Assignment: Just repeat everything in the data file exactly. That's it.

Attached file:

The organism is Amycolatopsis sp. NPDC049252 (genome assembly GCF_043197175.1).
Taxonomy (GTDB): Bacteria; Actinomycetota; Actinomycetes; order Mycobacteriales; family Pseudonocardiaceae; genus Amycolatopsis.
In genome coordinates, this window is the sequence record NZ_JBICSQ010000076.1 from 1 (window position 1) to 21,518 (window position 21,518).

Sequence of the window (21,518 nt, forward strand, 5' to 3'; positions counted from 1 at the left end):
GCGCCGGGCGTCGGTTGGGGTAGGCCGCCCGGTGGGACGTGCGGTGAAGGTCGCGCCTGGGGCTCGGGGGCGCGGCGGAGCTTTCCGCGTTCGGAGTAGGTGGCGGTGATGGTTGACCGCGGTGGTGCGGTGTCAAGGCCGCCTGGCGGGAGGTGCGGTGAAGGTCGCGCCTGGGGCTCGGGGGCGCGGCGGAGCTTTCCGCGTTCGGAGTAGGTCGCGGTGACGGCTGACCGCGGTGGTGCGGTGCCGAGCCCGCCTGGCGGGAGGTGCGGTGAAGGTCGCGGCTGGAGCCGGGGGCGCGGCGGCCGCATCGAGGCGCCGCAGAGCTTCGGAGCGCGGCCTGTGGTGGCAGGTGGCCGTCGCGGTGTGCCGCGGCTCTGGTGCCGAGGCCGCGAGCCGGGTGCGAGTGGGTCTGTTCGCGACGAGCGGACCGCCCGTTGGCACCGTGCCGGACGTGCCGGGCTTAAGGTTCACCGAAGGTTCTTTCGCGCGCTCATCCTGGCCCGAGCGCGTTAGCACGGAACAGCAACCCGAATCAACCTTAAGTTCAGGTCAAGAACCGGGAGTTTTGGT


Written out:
The organism is Amycolatopsis sp. NPDC049252 (genome assembly GCF_043197175.1).
Taxonomy (GTDB): Bacteria; Actinomycetota; Actinomycetes; order Mycobacteriales; family Pseudonocardiaceae; genus Amycolatopsis.
In genome coordinates, this window is the sequence record NZ_JBICSQ010000076.1 from 1 (window position 1) to 21,518 (window position 21,518).

Sequence of the window (21,518 nt, forward strand, 5' to 3'; positions counted from 1 at the left end):
GCGCCGGGCGTCGGTTGGGGTAGGCCGCCCGGTGGGACGTGCGGTGAAGGTCGCGCCTGGGGCTCGGGGGCGCGGCGGAGCTTTCCGCGTTCGGAGTAGGTGGCGGTGATGGTTGACCGCGGTGGTGCGGTGTCAAGGCCGCCTGGCGGGAGGTGCGGTGAAGGTCGCGCCTGGGGCTCGGGGGCGCGGCGGAGCTTTCCGCGTTCGGAGTAGGTCGCGGTGACGGCTGACCGCGGTGGTGCGGTGCCGAGCCCGCCTGGCGGGAGGTGCGGTGAAGGTCGCGGCTGGAGCCGGGGGCGCGGCGGCCGCATCGAGGCGCCGCAGAGCTTCGGAGCGCGGCCTGTGGTGGCAGGTGGCCGTCGCGGTGTGCCGCGGCTCTGGTGCCGAGGCCGCGAGCCGGGTGCGAGTGGGTCTGTTCGCGACGAGCGGACCGCCCGTTGGCACCGTGCCGGACGTGCCGGGCTTAAGGTTCACCGAAGGTTCTTTCGCGCGCTCATCCTGGCCCGAGCGCGTTAGCACGGAACAGCAACCCGAATCAACCTTAAGTTCAGGTCAAGAACCGGGAGTTTTGGT